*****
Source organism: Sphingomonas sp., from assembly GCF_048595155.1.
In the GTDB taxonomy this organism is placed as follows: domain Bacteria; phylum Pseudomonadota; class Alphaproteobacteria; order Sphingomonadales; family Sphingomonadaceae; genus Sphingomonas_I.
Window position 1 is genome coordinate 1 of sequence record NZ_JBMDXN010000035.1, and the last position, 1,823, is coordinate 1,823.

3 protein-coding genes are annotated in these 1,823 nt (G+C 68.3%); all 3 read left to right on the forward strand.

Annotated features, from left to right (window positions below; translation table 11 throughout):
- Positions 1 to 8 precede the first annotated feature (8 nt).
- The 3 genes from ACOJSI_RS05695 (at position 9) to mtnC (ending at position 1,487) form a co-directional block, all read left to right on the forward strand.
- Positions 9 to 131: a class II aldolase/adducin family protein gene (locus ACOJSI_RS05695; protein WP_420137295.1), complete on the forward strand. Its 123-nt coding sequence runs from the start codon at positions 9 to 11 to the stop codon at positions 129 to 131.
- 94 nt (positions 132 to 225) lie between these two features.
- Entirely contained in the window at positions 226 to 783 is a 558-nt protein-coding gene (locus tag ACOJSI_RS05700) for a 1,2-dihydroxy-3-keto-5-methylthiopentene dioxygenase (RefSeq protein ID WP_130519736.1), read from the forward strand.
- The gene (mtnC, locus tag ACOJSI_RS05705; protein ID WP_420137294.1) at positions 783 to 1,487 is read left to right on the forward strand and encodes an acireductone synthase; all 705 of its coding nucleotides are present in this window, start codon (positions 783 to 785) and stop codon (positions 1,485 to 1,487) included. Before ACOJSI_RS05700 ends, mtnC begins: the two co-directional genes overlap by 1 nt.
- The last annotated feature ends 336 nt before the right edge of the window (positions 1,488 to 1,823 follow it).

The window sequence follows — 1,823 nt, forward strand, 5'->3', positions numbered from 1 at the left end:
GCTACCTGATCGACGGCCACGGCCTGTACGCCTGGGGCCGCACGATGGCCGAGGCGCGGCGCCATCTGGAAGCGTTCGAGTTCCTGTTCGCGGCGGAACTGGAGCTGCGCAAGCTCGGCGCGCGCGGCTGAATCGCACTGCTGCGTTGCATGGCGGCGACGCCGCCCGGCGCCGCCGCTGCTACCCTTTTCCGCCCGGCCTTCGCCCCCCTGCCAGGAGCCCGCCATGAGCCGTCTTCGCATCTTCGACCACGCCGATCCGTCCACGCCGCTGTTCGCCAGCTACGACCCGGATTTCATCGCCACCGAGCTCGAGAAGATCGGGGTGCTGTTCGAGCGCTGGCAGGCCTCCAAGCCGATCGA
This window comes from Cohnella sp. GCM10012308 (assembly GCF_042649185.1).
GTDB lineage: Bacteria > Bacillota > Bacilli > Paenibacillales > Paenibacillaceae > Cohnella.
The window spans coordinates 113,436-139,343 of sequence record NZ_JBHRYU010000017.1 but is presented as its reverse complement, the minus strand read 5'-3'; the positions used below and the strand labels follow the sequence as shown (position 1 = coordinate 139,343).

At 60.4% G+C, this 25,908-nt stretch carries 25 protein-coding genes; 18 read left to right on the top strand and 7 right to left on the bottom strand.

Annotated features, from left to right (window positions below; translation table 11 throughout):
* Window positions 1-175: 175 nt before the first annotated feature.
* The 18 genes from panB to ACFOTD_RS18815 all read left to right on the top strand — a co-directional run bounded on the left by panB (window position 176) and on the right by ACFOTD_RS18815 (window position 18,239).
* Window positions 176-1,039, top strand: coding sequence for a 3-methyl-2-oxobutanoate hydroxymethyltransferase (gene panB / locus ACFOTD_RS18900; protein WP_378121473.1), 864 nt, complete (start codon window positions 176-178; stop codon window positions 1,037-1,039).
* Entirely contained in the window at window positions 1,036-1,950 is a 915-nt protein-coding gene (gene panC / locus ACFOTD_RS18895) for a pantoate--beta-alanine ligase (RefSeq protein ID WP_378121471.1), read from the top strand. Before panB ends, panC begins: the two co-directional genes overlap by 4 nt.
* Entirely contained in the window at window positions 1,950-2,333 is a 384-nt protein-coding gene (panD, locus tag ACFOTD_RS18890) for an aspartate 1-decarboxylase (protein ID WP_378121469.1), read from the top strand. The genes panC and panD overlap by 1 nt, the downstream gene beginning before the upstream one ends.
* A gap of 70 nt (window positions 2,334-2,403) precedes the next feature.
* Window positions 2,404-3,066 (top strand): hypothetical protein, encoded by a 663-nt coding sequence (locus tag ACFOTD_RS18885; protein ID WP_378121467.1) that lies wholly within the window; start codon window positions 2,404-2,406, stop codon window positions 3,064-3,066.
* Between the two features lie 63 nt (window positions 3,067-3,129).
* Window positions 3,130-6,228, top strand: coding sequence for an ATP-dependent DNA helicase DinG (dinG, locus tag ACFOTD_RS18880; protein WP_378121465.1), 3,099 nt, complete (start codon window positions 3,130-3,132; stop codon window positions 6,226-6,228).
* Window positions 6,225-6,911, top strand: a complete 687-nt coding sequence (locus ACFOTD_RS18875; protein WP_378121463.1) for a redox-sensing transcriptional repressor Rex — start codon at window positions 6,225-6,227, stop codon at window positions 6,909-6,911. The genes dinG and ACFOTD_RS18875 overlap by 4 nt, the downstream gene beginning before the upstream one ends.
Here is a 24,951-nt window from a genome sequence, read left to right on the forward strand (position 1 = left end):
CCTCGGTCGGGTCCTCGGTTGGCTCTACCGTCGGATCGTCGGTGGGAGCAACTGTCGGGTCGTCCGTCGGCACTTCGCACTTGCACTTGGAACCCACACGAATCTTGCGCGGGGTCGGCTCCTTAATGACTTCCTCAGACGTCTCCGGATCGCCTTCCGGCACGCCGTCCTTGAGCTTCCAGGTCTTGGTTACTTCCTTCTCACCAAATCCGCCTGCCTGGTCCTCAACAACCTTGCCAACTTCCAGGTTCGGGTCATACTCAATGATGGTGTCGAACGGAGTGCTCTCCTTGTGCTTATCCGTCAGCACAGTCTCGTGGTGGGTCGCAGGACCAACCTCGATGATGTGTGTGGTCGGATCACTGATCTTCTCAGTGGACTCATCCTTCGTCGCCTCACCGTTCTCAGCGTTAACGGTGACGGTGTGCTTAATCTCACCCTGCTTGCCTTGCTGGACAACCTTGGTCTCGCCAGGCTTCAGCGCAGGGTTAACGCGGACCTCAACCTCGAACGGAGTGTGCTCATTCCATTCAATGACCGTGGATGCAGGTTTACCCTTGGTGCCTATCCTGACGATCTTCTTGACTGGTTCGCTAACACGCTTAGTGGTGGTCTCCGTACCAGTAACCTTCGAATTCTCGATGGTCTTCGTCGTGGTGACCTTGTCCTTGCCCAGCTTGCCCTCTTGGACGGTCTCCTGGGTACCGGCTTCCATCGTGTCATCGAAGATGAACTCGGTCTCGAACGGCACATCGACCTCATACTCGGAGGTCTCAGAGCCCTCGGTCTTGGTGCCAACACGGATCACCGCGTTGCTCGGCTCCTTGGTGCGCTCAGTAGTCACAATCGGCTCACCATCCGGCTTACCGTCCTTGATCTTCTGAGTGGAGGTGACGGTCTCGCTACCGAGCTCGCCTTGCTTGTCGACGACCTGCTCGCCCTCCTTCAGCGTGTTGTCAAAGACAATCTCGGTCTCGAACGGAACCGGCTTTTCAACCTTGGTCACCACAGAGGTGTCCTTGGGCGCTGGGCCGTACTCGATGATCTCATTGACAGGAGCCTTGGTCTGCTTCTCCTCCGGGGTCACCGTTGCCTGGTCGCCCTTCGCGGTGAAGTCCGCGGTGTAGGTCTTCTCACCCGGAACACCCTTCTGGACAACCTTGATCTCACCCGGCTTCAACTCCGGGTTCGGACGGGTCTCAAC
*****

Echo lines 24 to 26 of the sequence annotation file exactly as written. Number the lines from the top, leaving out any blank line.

* Entirely contained in the window at window positions 1,950-2,333 is a 384-nt protein-coding gene (panD, locus tag ACFOTD_RS18890) for an aspartate 1-decarboxylase (protein ID WP_378121469.1), read from the top strand. The genes panC and panD overlap by 1 nt, the downstream gene beginning before the upstream one ends.
* A gap of 70 nt (window positions 2,334-2,403) precedes the next feature.
* Window positions 2,404-3,066 (top strand): hypothetical protein, encoded by a 663-nt coding sequence (locus tag ACFOTD_RS18885; protein ID WP_378121467.1) that lies wholly within the window; start codon window positions 2,404-2,406, stop codon window positions 3,064-3,066.